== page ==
Our Finances » Profit & loss
A household “profit and loss” (P&L) statement compares money coming in to money going out. Our P&L reports six important numbers:
- Earned income: Total compensation from working, including any employer benefits.
- Passive income: Income obtained without labor (e.g. rental income, interest and dividends).
- Taxes: Federal and state taxes, including payroll taxes.
- Giving: Charitable donations.
- Spending: Total household expenditure.
- Savings: Sum of items 1 through 5, analogous to “net profit” in a business.
The table below shows our P&L for the past three years. Elsewhere, we disclose our P&L back to 2012. All figures are adjusted for inflation (2020 dollars). Note that a positive value for “Taxes” means tax credits exceed liabilities.
|(1) Earned income||$44,650||$64,410||$62,970|
|(2) Passive income||$5,120||$7,460||$4,620|
It helps to supplement our P&L with information on how much we travel. In “normal” years, we spend 30-40 days visiting family or on shorter camping trips. During “adventure” years, we take off for longer periods. In 2018, we went on a three-month road trip of the western parks. For 2021-2022, we are planning to spend 10 months traveling abroad.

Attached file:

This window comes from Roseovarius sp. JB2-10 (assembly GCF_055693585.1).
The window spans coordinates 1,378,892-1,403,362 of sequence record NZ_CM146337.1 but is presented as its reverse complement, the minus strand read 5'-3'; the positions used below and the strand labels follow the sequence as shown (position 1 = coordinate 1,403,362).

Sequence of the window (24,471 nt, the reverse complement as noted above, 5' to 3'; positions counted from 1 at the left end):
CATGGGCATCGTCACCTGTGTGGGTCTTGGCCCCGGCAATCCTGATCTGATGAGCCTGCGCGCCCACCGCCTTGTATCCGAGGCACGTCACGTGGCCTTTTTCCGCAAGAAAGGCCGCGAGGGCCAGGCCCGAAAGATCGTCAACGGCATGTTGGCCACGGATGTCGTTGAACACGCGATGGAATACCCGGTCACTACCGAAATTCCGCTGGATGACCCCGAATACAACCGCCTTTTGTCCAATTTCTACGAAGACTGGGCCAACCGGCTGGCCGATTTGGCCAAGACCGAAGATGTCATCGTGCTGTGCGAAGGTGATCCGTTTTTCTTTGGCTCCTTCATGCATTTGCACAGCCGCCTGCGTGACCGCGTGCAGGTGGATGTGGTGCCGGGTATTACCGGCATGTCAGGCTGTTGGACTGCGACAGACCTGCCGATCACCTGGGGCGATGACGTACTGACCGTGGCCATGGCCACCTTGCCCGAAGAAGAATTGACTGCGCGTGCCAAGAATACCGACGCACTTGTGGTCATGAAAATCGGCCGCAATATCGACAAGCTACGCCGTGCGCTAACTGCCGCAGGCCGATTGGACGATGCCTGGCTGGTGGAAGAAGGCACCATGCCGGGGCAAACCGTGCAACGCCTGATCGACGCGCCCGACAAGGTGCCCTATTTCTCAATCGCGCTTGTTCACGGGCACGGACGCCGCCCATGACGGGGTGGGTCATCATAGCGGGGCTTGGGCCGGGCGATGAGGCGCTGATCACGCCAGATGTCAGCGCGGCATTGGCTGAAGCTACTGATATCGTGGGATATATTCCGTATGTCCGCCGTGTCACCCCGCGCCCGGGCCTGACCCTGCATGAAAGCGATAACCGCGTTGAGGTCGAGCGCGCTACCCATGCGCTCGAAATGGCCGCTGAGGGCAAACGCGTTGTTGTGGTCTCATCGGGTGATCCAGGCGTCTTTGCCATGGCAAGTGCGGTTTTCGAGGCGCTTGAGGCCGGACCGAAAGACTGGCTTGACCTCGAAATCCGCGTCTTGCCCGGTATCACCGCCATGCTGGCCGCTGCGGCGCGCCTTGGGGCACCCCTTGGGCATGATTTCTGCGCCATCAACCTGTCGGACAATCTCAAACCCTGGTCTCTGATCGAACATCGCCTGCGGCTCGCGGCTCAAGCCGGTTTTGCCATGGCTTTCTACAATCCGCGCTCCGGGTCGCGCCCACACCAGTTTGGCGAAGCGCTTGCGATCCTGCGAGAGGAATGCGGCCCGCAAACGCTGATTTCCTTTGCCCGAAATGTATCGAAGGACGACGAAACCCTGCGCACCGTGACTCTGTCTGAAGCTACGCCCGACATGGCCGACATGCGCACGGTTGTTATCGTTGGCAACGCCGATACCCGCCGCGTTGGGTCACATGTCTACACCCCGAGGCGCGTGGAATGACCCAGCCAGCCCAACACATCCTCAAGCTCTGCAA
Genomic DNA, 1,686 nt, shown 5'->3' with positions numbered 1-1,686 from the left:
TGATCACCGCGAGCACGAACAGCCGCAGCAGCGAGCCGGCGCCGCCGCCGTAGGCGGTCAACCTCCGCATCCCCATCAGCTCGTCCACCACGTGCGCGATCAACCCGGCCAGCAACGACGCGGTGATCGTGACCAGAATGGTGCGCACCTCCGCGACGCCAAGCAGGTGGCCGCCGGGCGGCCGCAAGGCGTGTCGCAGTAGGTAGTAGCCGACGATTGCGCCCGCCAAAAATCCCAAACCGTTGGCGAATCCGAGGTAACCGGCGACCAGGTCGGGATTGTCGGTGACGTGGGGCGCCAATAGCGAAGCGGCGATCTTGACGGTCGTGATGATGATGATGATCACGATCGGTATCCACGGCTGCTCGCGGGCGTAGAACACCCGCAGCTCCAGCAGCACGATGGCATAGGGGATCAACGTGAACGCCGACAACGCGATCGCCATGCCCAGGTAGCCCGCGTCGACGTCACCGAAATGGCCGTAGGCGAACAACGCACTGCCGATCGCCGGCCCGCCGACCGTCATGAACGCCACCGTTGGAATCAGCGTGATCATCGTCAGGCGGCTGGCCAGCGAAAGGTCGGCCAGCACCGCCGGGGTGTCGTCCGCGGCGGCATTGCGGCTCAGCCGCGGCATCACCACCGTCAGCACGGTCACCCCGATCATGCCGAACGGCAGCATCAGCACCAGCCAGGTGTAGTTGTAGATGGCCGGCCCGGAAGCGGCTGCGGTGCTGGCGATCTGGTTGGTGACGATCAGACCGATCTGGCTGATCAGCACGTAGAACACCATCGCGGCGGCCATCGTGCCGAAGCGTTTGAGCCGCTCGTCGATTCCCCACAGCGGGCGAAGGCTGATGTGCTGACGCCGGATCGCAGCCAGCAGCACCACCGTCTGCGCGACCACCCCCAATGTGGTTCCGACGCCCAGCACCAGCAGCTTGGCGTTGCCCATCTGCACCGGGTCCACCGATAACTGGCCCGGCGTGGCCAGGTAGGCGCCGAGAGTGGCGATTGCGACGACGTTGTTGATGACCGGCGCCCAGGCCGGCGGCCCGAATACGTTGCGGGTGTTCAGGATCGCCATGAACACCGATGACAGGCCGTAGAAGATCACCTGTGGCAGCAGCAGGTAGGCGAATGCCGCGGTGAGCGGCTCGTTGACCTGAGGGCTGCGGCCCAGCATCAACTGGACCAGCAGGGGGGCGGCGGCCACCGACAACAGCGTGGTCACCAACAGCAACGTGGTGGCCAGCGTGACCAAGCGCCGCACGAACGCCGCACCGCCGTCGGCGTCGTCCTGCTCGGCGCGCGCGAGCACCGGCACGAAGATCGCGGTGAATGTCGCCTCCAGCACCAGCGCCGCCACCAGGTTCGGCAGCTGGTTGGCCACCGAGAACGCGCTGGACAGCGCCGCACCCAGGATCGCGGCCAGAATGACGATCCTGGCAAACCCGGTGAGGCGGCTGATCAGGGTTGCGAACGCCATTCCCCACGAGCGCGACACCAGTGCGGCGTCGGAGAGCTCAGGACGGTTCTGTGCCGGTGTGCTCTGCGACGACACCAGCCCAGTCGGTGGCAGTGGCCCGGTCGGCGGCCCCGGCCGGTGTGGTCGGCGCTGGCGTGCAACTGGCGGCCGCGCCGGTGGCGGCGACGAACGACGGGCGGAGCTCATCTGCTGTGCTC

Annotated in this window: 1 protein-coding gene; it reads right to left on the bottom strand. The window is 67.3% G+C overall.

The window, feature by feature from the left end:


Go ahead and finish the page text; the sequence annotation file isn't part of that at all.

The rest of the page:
For clarity and context:
- Used properly, the U.S. tax code actually rewards frugality. In most years, we can create a highly-optimized tax situation that generates a net gain.
- In years that we don’t travel extensively, we can easily save or give away 50% (or more) of after-tax income.
- Since our mortgage principal is about $5k per year, the vast majority of our savings is liquid or “quasi-liquid” assets (e.g. retirement account contributions).